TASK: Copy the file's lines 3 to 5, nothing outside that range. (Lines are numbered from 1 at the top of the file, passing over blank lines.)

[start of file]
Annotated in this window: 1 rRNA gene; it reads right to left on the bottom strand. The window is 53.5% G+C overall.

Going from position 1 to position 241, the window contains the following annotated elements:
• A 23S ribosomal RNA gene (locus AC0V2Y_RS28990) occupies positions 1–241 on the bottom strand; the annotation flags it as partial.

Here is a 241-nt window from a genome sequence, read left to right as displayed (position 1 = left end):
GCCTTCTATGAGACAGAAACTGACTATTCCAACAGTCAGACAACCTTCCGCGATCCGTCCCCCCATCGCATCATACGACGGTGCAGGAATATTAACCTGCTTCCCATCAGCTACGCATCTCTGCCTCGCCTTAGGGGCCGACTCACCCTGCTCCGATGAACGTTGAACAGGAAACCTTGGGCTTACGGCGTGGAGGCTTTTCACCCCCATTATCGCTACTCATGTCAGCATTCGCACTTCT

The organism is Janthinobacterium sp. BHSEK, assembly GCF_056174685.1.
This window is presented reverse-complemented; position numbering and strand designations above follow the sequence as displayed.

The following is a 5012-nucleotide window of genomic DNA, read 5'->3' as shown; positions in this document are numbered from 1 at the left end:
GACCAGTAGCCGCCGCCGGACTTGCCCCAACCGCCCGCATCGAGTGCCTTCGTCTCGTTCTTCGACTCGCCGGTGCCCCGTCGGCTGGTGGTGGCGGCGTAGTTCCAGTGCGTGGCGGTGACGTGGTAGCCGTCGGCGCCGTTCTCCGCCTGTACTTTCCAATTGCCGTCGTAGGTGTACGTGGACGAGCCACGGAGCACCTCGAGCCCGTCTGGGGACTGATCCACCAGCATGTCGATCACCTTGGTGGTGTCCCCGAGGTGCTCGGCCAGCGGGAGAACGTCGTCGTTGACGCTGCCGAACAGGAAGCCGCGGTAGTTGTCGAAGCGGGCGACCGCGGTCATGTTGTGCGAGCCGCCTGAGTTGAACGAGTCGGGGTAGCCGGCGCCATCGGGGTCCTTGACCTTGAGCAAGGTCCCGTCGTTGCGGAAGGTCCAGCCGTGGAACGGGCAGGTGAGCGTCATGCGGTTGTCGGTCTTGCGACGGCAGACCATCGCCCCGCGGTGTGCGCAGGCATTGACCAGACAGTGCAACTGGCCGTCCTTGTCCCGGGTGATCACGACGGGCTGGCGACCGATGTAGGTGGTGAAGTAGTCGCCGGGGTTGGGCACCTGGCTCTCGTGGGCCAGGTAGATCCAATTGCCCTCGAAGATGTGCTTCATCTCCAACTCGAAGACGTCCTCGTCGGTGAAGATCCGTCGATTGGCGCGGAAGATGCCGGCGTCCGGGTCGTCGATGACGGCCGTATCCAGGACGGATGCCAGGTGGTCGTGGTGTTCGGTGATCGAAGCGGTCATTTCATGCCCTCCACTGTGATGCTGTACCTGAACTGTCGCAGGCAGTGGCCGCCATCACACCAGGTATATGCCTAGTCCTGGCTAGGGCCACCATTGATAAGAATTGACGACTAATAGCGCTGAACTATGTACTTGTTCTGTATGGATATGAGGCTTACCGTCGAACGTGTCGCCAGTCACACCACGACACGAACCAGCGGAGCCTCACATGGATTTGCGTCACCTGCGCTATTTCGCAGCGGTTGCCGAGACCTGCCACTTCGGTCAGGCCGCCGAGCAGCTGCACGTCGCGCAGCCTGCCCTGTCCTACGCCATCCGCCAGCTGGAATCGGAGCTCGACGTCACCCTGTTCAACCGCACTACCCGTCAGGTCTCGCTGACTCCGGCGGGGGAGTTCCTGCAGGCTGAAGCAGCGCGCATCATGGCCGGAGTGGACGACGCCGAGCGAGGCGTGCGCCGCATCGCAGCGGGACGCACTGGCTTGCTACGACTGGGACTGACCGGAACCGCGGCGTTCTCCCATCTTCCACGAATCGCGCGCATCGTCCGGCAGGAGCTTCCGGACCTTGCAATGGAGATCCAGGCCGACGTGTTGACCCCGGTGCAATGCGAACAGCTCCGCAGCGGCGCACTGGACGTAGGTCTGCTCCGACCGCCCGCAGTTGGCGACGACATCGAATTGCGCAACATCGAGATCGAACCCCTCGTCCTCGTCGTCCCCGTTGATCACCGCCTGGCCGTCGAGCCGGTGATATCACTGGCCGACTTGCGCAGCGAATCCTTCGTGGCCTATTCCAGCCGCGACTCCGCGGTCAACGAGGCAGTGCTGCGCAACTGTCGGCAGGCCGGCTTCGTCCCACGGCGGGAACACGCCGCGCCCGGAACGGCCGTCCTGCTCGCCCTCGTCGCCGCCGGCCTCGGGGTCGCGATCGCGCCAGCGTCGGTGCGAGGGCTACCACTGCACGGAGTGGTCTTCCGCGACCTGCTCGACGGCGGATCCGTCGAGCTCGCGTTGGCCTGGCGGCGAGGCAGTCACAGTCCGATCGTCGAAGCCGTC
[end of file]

• A 23S ribosomal RNA gene (locus AC0V2Y_RS28990) occupies positions 1–241 on the bottom strand; the annotation flags it as partial.

Here is a 241-nt window from a genome sequence, read left to right as displayed (position 1 = left end):
GCCTTCTATGAGACAGAAACTGACTATTCCAACAGTCAGACAACCTTCCGCGATCCGTCCCCCCATCGCATCATACGACGGTGCAGGAATATTAACCTGCTTCCCATCAGCTACGCATCTCTGCCTCGCCTTAGGGGCCGACTCACCCTGCTCCGATGAACGTTGAACAGGAAACCTTGGGCTTACGGCGTGGAGGCTTTTCACCCCCATTATCGCTACTCATGTCAGCATTCGCACTTCT